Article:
13 Times Ben Carson Got Facts Wrong On Issues A President Shouldn't Be Wrong About
Ben Carson is at it again! And by that, I mean he's making flatly wrong claims about easily-researchable topics. He claimed on Sunday that Thomas Jefferson helped write the United States Constitution, and then said on Monday that there were "newsreels" of Muslims in New Jersey celebrating the attacks of Sept. 11. He's wrong about both of those, and it's no surprise: The number of things Ben Carson has been wrong about could fill a small book.
To be fair, Carson sometimes backs down when his statements are revealed to be incorrect. And yet he does have a longstanding propensity to get indisputable facts wrong, especially when it comes to American history. In this sense, he's reminiscent of former congresswoman and 2012 Republican presidential candidate Michele Bachmann, who also bungled several comments about United States history. But Carson is getting further in the GOP primary than Bachmann ever did, and it's possible that he's made even more incorrect statements than she has. So, because it's always important to subject presidential aspirants to a high level of scrutiny, let's take a long, hard look at some of the times Carson been on the wrong side of facts, evidence, and the truth.
- Thomas Jefferson helped write the Constitution. On CSPAN, Carson said that Jefferson "tried to craft our Constitution in a way that it would control people's natural tendencies and control the natural growth of the government." This claim is contradicted both by history — Jefferson was in France when the Constitution was written — and Carson's own book, A More Perfect Union, in which he accuses Jefferson of being "missing in action" when the document was drafted.
- New Jersey Muslims cheered when the Twin Towers fell down. Donald Trump said that this happened, and when asked about it, Carson confirmed that he "saw the film of it, yes." There's no evidence that such a celebration ever happened in New Jersey, and a Carson spokesperson later said that the Republican presidential candidate "doesn't stand behind" his comments to the contrary.
- There are Chinese troops fighting in Syria. When discussing Syria at a recent debate, Carson alleged that "the Chinese are there." He later said that he had "several sources" confirming this, and quipped that "I'm surprised that my sources are better than theirs" (it's unclear who "theirs" was referring to). After that little jab, his campaign admitted that there aren't any Chinese forces fighting in Syria.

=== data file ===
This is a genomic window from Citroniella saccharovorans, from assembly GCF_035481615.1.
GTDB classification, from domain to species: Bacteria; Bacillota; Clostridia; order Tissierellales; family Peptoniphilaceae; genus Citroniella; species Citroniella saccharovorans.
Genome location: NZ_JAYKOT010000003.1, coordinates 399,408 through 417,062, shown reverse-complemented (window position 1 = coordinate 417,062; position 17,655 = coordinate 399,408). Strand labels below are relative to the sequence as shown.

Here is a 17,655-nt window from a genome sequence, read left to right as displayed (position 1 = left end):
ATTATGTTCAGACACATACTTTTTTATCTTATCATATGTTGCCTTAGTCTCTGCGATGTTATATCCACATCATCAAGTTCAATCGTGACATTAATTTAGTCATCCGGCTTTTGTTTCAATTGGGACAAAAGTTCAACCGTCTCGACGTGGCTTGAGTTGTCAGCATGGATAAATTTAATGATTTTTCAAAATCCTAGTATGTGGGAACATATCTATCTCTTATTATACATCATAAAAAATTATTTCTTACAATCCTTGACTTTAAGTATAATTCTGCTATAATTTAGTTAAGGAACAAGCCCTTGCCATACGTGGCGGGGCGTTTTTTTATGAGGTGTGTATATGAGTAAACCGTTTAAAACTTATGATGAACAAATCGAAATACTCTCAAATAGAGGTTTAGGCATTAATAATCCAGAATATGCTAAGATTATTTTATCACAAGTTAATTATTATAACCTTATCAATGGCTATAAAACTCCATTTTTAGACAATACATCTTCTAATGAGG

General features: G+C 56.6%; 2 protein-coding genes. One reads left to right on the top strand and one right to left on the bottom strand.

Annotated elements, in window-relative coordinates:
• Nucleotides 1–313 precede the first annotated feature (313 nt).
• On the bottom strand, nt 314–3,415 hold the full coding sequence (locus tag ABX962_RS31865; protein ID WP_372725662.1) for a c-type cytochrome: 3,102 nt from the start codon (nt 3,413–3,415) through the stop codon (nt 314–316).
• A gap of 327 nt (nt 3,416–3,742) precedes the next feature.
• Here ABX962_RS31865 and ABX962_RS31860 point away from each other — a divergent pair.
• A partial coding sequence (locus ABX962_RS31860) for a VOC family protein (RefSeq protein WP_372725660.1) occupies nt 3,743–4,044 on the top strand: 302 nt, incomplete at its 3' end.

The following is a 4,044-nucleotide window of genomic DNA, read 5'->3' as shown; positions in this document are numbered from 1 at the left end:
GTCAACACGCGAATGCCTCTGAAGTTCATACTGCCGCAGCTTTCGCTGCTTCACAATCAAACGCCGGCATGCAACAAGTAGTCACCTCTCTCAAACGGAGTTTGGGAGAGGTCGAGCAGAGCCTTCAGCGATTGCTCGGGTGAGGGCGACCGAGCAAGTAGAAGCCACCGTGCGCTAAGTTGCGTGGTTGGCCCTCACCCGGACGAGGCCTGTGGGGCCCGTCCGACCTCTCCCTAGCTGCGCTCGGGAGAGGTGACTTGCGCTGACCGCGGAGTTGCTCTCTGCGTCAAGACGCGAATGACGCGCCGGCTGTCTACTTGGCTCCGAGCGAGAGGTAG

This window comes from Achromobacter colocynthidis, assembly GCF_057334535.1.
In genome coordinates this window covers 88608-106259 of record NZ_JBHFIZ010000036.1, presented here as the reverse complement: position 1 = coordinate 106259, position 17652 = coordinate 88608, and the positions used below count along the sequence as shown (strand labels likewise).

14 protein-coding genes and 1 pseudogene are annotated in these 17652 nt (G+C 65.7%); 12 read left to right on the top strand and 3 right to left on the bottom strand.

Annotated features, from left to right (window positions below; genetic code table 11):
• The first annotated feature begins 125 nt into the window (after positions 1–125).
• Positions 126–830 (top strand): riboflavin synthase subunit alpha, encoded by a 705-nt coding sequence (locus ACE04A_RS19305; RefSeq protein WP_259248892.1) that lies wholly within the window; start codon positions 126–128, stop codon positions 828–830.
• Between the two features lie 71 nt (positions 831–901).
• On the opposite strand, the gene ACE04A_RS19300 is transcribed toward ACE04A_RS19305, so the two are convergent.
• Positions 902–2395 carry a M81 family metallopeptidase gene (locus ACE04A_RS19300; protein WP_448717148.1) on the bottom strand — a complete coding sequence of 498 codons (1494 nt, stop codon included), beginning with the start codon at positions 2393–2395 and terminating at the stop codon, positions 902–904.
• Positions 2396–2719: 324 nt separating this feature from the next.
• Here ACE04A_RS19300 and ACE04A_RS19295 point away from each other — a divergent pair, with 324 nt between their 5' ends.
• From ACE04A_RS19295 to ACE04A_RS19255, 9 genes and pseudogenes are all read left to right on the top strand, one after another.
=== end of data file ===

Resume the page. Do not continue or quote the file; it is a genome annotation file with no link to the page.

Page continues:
- None of the the signers of the Declaration of Independence held elected office. In response to questions about his political inexperience, Carson wrote in a Facebook post that "Every signer of the Declaration of Independence had no elected office experience." When it was pointed out that this is patently false, Carson said that he meant federal elected office. But that's irrelevant to the point Carson was attempting to make, because the allegation against Carson is that he hasn't held any elected office at all. Plenty of the other 2016 contenders haven't held federal office.
- The leaders of Russia, Iran and Palestine hung out in college they were young. On several occasions, Carson has claimed that Russian President Vladimir Putin, Supreme Leader of Iran Ayatollah Khamenei and Palestinian Authority President Mahmoud Abbas all met each other in 1968 at Patrice Lumumba University in Moscow. In actuality, there's no proof that any of them attended that school, let alone all three at the same time. Also, Putin was only 16 in 1968.
- The United States looks like this. No, it doesn't look like that. Carson quickly deleted the erroneous map from his Twitter feed.
- The Nazis became powerful by taking away German citizens' guns. Nope. Nope, nope, nope. In reality, the Nazis expanded gun rights for all German citizens except for Jews, and equally importantly, used armed militias to consolidate its political power. It's flatly wrong to suggest that the Nazis "were able to carry out their evil intentions by "removing guns," as Carson did.
- Raising the minimum wage always, without exception, results in job losses. "Every time we raise the minimum wage, the number of jobless people increases," Carson asserted at a debate. Nuh-uh. Sometimes it does, sure, but sometimes it doesn't. Carson said it happened "every time."
- He had no involvement with that supplement company. At a debate, Carson said that he "didn't have an involvement" with Mannatech, which makes nutritional supplements. That's only true if giving paid speeches to the company and starring in its promotional videos doesn't constitute "an involvement."
- The U.S. promised to defend Ukraine after it gave up its nuclear weapons. Carson said that Ukraine surrendered its nukes "with the understanding that we would protect them." Ukraine did surrender its nukes, but the U.S. never agreed to protect Ukraine in exchange.
- Prison makes people gay. In order to prove that being gay is a choice, which it isn't, Carson said that "a lot of people" go into prison straight and come out gay. There's no evidence this is true.
- Egyptians build the pyramids to store grain. Carson floated this "personal theory" in a 1998 commencement speech, suggesting that "Joseph built the pyramids to store grain." He confirmed in 2015 that he still believes this. But Carson is wrong on a number of fronts. For example, the story of Joseph is set 500 years after the pyramids were built.
- Obamacare is as bad as slavery. Carson said that the Affordable Care Act is "the worst thing that's happened in this nation since slavery." However, as many historians have noted, slavery involved the forced imprisonment, servitude and murder of millions and millions of people over several centuries. Obamacare, by contrast, is a modest expansion of health care coverage.